With the next meeting of the Organization of the Petroleum Exporting Countries (OPEC) scheduled for May 28th, everyone is asking the same question Ã¢â‚¬â€œ will they or wonÃ¢â‚¬â„¢t they?
Make more production cuts, that is.
If you had asked me this two or three weeks ago, I would have said production cuts were likely with the price of crude seemingly stuck around the $50 a barrel mark. But once Bernanke and the Fed started telling everyone who would listen about Ã¢â‚¬Å“green shootsÃ¢â‚¬Â of economic recovery taking hold in the US economy, oil has been on an steady upwards trajectory. Two days ago it broke the previous resistance level of $60 and yesterday, a greater-than expected decline in US crude and gasoline inventories pushed crude over the $62 a barrel mark and some analysts predict $70 to be the next price ceiling.
Unless of course investors driving up the price of crude stop to really think this through.
Realistically, what is there in the fundamentals that points to a real and prolonged recovery? The Federal Reserve actually downgraded their earlier predictions yesterday afternoon saying that retail sales and factory production could start to rebound late in the year, but unemployment meanwhile could yet go as high as ten percent! If this prediction comes true, there will be a lot fewer people with the means to buy gasoline and demand will surely wane Ã¢â‚¬â€œ and donÃ¢â‚¬â„¢t forget that the US still remains the number one consumer of oil in the world It is unlikely that any additional shortfall will be made up elsewhere.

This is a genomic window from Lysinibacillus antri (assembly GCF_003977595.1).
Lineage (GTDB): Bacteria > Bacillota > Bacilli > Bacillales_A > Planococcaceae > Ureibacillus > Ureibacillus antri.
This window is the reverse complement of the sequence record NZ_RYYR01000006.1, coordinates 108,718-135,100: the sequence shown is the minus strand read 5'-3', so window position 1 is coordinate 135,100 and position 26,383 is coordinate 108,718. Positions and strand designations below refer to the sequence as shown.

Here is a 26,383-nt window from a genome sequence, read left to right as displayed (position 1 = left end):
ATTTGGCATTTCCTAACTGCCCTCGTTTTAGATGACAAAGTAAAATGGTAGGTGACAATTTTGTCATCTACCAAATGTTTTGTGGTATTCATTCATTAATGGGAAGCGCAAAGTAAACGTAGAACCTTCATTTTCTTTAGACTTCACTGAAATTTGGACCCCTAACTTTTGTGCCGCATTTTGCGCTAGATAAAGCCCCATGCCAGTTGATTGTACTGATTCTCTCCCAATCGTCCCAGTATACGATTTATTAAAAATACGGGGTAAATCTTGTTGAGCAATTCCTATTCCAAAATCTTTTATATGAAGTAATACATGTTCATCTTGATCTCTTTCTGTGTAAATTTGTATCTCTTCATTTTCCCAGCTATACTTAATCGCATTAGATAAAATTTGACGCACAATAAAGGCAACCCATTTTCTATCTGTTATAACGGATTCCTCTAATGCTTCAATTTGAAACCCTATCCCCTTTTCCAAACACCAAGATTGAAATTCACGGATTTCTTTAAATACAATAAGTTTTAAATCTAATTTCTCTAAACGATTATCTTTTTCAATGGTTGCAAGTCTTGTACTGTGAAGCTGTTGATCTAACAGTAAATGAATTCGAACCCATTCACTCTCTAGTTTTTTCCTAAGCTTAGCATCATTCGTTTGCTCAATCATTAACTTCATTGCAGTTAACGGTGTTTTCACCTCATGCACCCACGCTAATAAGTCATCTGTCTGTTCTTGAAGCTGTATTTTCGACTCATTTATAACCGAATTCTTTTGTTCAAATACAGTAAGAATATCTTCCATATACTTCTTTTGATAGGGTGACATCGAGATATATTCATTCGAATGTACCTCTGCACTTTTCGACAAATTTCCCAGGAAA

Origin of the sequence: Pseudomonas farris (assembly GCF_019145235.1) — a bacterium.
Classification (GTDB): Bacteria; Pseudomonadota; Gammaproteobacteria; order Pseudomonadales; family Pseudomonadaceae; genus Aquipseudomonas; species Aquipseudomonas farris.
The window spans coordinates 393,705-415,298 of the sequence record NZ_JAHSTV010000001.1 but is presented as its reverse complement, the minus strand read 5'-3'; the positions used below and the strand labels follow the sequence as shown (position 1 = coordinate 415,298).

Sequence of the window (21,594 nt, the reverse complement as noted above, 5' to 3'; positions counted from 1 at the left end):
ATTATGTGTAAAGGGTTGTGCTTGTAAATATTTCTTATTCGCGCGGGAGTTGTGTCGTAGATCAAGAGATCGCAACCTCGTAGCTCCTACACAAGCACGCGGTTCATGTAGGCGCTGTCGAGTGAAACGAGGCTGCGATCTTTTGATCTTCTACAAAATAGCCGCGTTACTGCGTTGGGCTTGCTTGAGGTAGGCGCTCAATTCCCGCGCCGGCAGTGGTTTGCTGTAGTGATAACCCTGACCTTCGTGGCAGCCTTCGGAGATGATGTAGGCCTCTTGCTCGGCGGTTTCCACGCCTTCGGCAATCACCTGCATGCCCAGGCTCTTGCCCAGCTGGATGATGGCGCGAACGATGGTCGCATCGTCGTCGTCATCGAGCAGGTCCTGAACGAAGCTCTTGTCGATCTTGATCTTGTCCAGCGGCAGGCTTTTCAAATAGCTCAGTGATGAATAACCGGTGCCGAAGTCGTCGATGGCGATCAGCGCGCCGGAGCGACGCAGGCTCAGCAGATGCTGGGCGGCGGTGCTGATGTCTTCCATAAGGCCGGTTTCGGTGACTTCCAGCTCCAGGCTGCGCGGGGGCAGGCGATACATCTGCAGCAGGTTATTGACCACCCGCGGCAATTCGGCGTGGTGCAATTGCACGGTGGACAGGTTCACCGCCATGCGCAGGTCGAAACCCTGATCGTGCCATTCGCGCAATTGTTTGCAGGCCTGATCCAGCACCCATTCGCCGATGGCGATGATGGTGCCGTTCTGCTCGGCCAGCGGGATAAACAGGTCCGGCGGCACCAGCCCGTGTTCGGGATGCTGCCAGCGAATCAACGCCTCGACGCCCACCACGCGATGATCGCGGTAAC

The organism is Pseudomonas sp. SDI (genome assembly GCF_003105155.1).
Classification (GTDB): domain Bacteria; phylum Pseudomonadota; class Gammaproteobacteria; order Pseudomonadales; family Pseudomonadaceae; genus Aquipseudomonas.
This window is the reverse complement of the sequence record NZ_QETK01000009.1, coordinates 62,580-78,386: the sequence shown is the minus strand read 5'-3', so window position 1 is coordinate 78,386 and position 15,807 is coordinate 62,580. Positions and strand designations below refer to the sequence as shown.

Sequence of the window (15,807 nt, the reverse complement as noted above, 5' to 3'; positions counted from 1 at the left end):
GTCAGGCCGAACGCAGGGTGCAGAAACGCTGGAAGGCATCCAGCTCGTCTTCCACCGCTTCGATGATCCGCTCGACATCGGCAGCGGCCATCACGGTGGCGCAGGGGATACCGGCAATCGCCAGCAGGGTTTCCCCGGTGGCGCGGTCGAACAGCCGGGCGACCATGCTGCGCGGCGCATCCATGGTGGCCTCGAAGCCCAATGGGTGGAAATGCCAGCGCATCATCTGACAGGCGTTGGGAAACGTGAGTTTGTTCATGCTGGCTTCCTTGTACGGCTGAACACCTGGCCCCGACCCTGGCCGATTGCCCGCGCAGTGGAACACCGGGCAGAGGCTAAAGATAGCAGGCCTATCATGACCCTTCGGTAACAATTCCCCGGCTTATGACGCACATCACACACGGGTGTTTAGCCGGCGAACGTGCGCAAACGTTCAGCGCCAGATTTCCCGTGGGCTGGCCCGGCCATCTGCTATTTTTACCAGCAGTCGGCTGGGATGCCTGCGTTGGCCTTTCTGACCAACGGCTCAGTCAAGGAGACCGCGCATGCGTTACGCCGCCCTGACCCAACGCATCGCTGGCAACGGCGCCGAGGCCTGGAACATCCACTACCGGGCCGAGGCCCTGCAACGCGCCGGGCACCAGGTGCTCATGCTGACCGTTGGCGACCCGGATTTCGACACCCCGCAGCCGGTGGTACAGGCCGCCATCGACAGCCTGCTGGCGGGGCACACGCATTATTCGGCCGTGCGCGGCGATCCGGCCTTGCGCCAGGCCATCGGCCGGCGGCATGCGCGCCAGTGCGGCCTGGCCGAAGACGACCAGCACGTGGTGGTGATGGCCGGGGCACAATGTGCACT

Which brings us back to the OPEC meeting and the question of cuts. On April 26th, Abdullah Salem al-Badri Ã¢â‚¬â€œ OPECÃ¢â‚¬â„¢s Secretary General Ã¢â‚¬â€œ said that while $50 a barrel was too low and prevented further investment in the industry, $70 a barrel would be more appropriate. If there is indeed the beginnings of positive growth taking root in the US, a sharp rise in energy costs will be just the thing to cut it off at the knees further delaying a meaningful recovery. Such a move will serve no one Ã¢â‚¬â€œ neither the consumer nor the oil producing countries.
OPEC has the opportunity to send a strong and supportive signal at the upcoming meeting by pledging to maintain current output levels. This will do much to sustain the emerging demand for oil, likely pushing crude to $70 a barrel within a few weeks. Announcing further production cuts right now however, could be the shock that kills any further talk of green shoots and puts the kibosh on any growing optimism that the worst of this crisis is behind us.
One thought that could throw a spanner in the works however, is that compliance amongst OPEC producers for the previous round of cutbacks last January is estimated at 83 percent. This shows that some dissension remains within the OPEC ranks Ã¢â‚¬â€œ certainly Iran would like to drive prices up by reducing output while Saudi Arabia is seen as the most moderate of the OPEC members and often resists production cuts.
My best guess is that OPEC will not introduce more cutbacks so long as oil prices remain strong next week leading up to the summit meeting but there could be a token reference to working towards full compliance of the January cutbacks. Even meeting the full January targets only reduces daily output by another 722,000 barrels so it should have little impact on optimism yet still sends a signal to the markets that OPEC is willing to reduce production if necessary to ensure higher oil prices.
About the Author
Scott Boyd has been working in and writing about the financial industry since the early 1990s. As a technical writer and project manager with several of Canada’s leading financial institutions, Scott has produced educational materials for investment system end-users including portfolio managers and traders. Scott now administers and contributes to OANDA FXPedia and regularly provides commentaries for the OANDA FXTrade website.
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